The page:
The scent of the sea drifted in, mingling with their fear-sweat. Max yanked at the chains, and rusted as they were, they snapped open, water beginning to creep up to their ankles.

“Maribel,” her mother whispered, swatting her hand away.  “Je suis trop faible. Va-t'en!

"Non, ” she said, eyes wide. The water sloshed at her dress, now up to her calves.  “Non, je ne peux pas te laisser là!”

“Tu dois,” she said and used the rest of her strength to push her away, until she stumbled and fell, a large hand grasping her forearm and yanking her up, pulling her up to the deck as she yelled and cried.

“Saute,” a voice yelled. “Saute ou tu finiras comme elle.”

What if I want to be, she thought, as she stared down at the water, at the white men drowning, at the people like her swimming. What if I want--she shook her head and jumped, hitting the water, grabbing a piece of plywood and kicking hard. The water churned against her and she thought it meant freedom but it was a prison, a different kind where the only thing she saw when she closed her eyes was her mother’s gaunt face and peaceful eyes.

She swam, away from chains, to freedom. Away from her mother’s body.

Something inside of her eases. The wind from the ocean blows into her open window, and the scent of it makes her throat and stomach ache. She is not free, she thinks, no matter how much she thought so when she first stepped onto this island, soaking wet and shivering.

She is not free.

Once upon a time there was a girl. She had a crown of curls and cunning, knowing eyes. She stepped onto Nassau and the island seemed to take a breath, like it knew power when it felt it.

She was a thin thing, with knobby wrists and a wet dress that stuck to her frame. She was one of eight survivors of a sunken slave ship.

“What is your name, girl?” Mrs. Mapleton asked and she opened her mouth to say something and then closed it, eyes darting from side to side. Mrs. Mapleton tsked. “We can’t hire you if you ain’t got nothing we can call you.” 

“Mar--” She paused, swallowing. “Max,” she said after a moment.

And thus, Max was born.

There was once a whore, on the island called New Providence, called Nassau. She was good at her job, in that way many of them are, but she had no love for men. No love for their bodies.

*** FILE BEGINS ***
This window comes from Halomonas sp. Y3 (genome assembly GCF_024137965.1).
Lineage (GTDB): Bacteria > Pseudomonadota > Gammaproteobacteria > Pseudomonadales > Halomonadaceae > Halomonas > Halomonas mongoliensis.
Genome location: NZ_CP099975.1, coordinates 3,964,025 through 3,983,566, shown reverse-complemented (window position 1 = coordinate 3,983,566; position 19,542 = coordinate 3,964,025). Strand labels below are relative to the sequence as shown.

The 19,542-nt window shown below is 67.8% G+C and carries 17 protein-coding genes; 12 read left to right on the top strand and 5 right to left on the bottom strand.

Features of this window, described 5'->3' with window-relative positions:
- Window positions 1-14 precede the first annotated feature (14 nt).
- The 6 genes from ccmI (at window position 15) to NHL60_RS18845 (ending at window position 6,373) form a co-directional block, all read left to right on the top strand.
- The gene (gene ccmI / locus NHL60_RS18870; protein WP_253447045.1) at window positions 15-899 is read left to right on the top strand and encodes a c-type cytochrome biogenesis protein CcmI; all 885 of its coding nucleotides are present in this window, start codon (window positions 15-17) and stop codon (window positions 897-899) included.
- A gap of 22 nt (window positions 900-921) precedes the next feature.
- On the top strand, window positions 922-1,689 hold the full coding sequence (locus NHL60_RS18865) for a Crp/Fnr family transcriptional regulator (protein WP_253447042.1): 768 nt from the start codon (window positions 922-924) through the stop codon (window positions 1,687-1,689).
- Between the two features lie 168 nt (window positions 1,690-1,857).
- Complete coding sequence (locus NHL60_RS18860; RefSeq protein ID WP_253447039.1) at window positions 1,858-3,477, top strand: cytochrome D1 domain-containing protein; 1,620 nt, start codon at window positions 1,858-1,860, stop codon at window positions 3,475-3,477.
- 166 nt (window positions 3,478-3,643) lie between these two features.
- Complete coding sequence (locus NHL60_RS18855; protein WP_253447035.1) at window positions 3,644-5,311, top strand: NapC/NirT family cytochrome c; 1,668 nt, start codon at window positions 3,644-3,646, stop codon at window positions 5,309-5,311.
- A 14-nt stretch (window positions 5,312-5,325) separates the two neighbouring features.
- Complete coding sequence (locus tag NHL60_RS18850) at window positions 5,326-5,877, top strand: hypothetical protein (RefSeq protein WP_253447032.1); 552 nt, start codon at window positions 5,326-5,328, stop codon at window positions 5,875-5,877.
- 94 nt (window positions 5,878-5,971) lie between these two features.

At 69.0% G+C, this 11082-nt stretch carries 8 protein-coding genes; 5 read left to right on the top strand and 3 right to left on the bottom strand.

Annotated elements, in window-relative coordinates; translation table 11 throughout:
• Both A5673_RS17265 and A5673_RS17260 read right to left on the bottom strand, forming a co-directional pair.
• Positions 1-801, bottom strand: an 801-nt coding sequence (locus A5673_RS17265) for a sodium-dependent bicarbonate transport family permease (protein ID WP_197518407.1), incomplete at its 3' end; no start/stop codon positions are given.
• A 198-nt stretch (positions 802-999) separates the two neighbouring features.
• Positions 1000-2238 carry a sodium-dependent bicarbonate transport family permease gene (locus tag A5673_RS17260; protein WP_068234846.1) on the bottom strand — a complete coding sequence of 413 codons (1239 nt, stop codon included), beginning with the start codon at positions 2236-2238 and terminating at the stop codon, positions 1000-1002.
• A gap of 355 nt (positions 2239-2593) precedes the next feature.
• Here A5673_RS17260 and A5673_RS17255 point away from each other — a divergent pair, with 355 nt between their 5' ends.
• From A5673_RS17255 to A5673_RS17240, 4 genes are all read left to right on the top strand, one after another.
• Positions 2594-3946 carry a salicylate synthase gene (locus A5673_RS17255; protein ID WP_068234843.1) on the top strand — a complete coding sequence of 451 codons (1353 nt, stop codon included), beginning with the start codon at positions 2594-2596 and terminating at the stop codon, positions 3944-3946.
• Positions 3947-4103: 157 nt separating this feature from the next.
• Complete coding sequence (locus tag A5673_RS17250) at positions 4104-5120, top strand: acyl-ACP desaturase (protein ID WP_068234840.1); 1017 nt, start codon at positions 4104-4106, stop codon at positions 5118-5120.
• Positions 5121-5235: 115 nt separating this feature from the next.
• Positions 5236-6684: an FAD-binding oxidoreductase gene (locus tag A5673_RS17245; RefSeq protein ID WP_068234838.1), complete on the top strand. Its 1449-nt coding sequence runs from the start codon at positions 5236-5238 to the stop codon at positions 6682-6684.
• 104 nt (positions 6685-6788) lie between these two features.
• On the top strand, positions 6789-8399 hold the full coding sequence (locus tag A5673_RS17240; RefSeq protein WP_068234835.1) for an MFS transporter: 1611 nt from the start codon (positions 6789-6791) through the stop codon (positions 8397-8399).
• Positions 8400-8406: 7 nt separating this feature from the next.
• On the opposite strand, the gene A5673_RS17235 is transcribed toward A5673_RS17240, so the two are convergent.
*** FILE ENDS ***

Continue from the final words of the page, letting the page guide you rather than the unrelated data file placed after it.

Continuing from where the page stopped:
“Ah, fuck, Max,” Idelle panted, her thighs shaking when Max sat up, lips slick and eyes bright, mischievous. Idelle reached out to trace the curve of her lower lip with her thumb, and tugged her in for a kiss, her other hand sliding down between her legs, mouth swallowing her breathy little gasp.

Max took her pleasure where she could, greedy for something she had never been able to have.

“I loved you once,” she says to Eleanor as they sit in her office, the office that used to be Eleanor’s. “I loved you so much I ached with it. I would have done anything for you.”

Eleanor watches her quietly, a hand on her stomach. “And now?”

Max smiles faintly. “Now I am you,” she says. “Why would I want to give that up?”

Once there was a whore who thought she was free, freer than she’d ever been, freer than she was ever going to be.

Oh, how the sands shift on Nassau Island.

The thing about Max was this: her entire life, she made it a habit to listen. She listened to her mother having conversations with the house cook when she was young. She listened when her mother talked to the other women in the little cabin they lived in after they were kicked out of the Big House. She listened on the slave ship, and she listened when Mrs. Mapleton and Mr. Noonan discussed how to bring a barely literate and unable-to-speak-English girl into their house.

The thing was that she always listened. She always kept her eyes and ears to the ground and to the walls. And this was especially true when she met John Silver. 

"You were his friend once," Jack says to her, watching as she outlines a plan to break Captain Flint and Long John Silver apart.

"We were never friends," she replies. "Merely allies."

It is both a lie and a truth. 

He was painfully bright, she thought when she met him. Tanned skin and white, white teeth and curly hair. Something foreign in his features that she never knew how to place. The most important thing about him was a page. A way to leave this island and be truly free.

"I have a buyer," she told him, and he smiled that trickster grin, cunning and sly. She had smiled back.

The truth is--the truth is that John Silver and she were kindred spirits. That she recognized a boy like him because she is a girl like that. And the man she met later, down a leg, down a smile--the one she tried to have captured? That wasn't the soul she knew. And she wonders, if he is so changed, how changed is she. Would her mother be able to recognize her as she is now? Bringing down two pirate kings and ending a war?

There was once a girl who thought she was smarter than everyone else. A girl who connived, who sought to steal something right from under men's noses. But the girl forgot one thing--betrayal comes from all sides, from even those she loved. From those she thought loved her.

And Eleanor Guthrie has never loved anyone as much as she has loved power. The girl should have remembered that.

Anne lets her press kisses to her scarred hands later that night, both of them shivering from the cold. A fire crackles in the hearth, and Anne's hair looks like blood shimmering down her shoulders. 

"Tell me a story," Anne says, watching her with half-lidded eyes, her hands uncurled enough, relaxed in Max's grip.

She smiles softly, her heart aching and full in her chest. "Would you like to hear ours?"

There was once a girl, who was once a slave, who was once a whore, who became a madam. Then, clawing her way into a world that hated her, she became a queen. She will never be in the history books and we will never know her full story, but she existed. She was there. 

And she won.